Offers & Services

What do we offer?

The RRRUn focuses on Rapid Reviews, but also produces other types of reviews listed below, considering criteria of urgency, feasibility, and relevance.

We accept a limited number of reviews each year, which are prepared by us free of charge. Due to time and resource constraints, most reviews are commissioned or carried out as part of externally funded projects. We welcome requests for collaboration with the RRRUn on externally funded projects or requests for commissioned reviews. Please send your request to: contact.

Our offer:

  • Rapid Reviews, Systematic Reviews, Scoping Reviews, Conceptual Reviews, Evidence Mappings
  • Protocol development and registration
  • Conducting searches and literature management
  • Data extraction and synthesis
  • Quality assessment of studies
  • Meta-analytical analyses and narrative syntheses
  • Preparation of scientific publications and policy briefs

Process and procedure

What is a review?

A review in the field of public health is a systematic approach that summarizes results from primary studies that have already been conducted on a specific topic area in order to compile as much evidence as possible for decision-making or policy advice and to identify possible research gaps. There are several types of reviews, which differ, among other factors, in research methods, the overarching objective, and the processing time required. RRRUn focuses on rapid reviews, but also produces systematic reviews, scoping reviews, conceptual reviews, or evidence mappings, depending on the urgency, feasibility and relevance criteria.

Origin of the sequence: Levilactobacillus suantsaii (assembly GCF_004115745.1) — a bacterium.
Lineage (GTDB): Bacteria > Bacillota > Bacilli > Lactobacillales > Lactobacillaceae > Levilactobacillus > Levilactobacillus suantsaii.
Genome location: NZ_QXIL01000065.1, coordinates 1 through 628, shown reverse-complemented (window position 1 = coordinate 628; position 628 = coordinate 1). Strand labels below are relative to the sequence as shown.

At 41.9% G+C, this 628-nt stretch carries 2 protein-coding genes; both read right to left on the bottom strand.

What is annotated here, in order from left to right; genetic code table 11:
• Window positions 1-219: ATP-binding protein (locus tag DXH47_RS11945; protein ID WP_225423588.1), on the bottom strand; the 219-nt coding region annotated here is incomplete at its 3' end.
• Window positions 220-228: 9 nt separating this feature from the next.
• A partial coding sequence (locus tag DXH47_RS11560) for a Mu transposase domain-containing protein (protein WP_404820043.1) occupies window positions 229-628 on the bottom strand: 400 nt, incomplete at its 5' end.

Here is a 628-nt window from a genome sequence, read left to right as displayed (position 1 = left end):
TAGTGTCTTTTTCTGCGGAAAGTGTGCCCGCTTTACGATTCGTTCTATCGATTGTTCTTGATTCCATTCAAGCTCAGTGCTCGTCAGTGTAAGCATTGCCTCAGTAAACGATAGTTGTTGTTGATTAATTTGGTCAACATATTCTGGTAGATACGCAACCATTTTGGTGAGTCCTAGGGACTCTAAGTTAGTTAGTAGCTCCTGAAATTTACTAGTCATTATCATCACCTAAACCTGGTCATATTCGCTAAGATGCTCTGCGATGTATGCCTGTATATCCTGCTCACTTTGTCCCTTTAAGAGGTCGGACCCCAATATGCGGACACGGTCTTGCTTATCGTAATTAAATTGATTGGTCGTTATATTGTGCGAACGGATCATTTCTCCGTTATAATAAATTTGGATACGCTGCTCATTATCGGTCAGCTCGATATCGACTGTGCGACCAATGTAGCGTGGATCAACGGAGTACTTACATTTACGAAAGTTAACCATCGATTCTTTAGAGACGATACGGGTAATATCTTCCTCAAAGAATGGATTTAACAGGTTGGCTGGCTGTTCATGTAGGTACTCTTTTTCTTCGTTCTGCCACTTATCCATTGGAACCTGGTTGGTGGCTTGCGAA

Rapid Review

Rapid Review is a synthesis of studies that provides timely preparation of information for urgent decisions or questions by simplifying and/or omitting individual steps of the systematic approach.

Systematic Review

Systematic Review is a methodologically and temporally extensive synthesis of knowledge, which is applied especially for sensitive research questions in order to minimize the influence of possible sources of bias in the review preparation.

Scoping Review

Scoping Review is used to assess the amount of available evidence, group or categorize findings, and identify research gaps. This type of review is exploratory and usually addresses a broad question or topics. Scoping reviews can also be used to decide whether it is appropriate to conduct a systematic review or to inform the scope and planning for other types of research and studies.

Conceptual Review

Conceptual Review serves to systematically compile, compare and, if necessary, further develop theories, elements or concepts on public health relevant aspects and terms as well as strategies and characteristics (e.g. resilience, preparedness, quality, and equity) or to identify theoretical and conceptual gaps. These are then used, for example, to inform evidence for population-based interventions and structural health reforms.

Mapping Review